However, while he believes the market will get used to BAFs being separated from freight rates and therefore subject to change, he warned lines not to try and charge for low-sulfur fuels until their price level was transparent.
     “Acceptance [of floating BAFs] is increasing significantly and will become the standard for everyone,” he said. “BAF based on the new low sulfur regulation can only be charged by the carrier and will only be paid by the customers when the regulation comes into force or when carriers start to bunker low sulfur fuel.
     “As things stand today, the BAF cannot be based on low sulfur costs. We don’t accept this and neither do our customers.”
     Panalpina’s concerns rest on the lack of uniform global policing of regulations and provisions through the IMO, given that each individual signatory nation is responsible for determining its own enforcement policies, and these vary from jurisdiction to jurisdiction.
 Joerg Twachtmann    Joerg Twachtmann, (left) Panalpina’s Global Head of Ocean Freight FCL, said the forwarder would pass on costs to customers as fairly as possible. “We have been developing a transparent and competitive pricing mechanism to cut the best deal for our customers,” he said. “We now have a globally competitive bunker mechanism that will increase visibility for customers and ease the transition towards new fuel types to comply with the sulfur limit.”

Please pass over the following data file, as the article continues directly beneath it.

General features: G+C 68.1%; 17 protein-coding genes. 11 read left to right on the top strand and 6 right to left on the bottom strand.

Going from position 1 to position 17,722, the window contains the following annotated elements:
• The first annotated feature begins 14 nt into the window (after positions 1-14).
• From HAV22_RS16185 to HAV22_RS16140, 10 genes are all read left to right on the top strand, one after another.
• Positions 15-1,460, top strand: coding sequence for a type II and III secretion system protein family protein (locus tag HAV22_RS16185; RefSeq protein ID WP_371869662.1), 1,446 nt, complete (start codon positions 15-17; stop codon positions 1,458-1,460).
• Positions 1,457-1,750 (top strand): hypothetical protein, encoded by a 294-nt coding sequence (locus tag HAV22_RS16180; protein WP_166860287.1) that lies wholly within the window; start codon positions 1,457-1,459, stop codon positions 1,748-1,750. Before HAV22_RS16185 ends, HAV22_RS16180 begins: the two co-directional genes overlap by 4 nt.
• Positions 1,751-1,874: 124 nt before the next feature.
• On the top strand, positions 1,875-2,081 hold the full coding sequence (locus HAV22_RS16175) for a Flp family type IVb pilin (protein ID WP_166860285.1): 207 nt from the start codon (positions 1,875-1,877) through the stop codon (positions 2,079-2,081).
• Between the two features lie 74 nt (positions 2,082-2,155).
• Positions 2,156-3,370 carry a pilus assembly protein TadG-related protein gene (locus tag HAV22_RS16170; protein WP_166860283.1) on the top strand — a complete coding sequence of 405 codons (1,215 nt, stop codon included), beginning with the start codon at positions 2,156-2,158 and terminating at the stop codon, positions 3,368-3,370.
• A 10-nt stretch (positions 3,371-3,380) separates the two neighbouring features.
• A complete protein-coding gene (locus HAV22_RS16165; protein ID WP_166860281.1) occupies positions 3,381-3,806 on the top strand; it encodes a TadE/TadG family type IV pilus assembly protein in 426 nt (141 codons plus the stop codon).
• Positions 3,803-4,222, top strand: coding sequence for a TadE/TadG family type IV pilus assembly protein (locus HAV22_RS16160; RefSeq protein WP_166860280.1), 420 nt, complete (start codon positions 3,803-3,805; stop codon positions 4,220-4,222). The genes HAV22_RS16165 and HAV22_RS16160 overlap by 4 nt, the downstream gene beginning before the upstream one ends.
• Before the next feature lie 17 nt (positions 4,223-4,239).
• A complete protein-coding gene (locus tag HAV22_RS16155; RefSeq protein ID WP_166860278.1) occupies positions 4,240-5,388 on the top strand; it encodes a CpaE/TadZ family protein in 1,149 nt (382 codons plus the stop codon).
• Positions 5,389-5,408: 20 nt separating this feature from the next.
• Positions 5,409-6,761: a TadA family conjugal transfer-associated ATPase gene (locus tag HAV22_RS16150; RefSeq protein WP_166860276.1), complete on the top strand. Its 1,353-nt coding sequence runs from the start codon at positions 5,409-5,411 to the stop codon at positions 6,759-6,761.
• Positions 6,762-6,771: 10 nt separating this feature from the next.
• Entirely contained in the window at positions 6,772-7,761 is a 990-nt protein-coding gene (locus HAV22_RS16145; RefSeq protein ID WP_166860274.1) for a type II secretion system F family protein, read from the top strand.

Klaus Lysdal     Klaus Lysdal, (right) Vice President of Operations at iContainers, told FlyingTypers that customers had been surprisingly unconcerned – or unaware - of the looming shipping pricing increases.
     “I think it's a case where the larger clients we have generally stay pretty well informed, so they have an idea of what is happening, where many of the others are not shipping that often and it is really not that big a concern for them,” he said.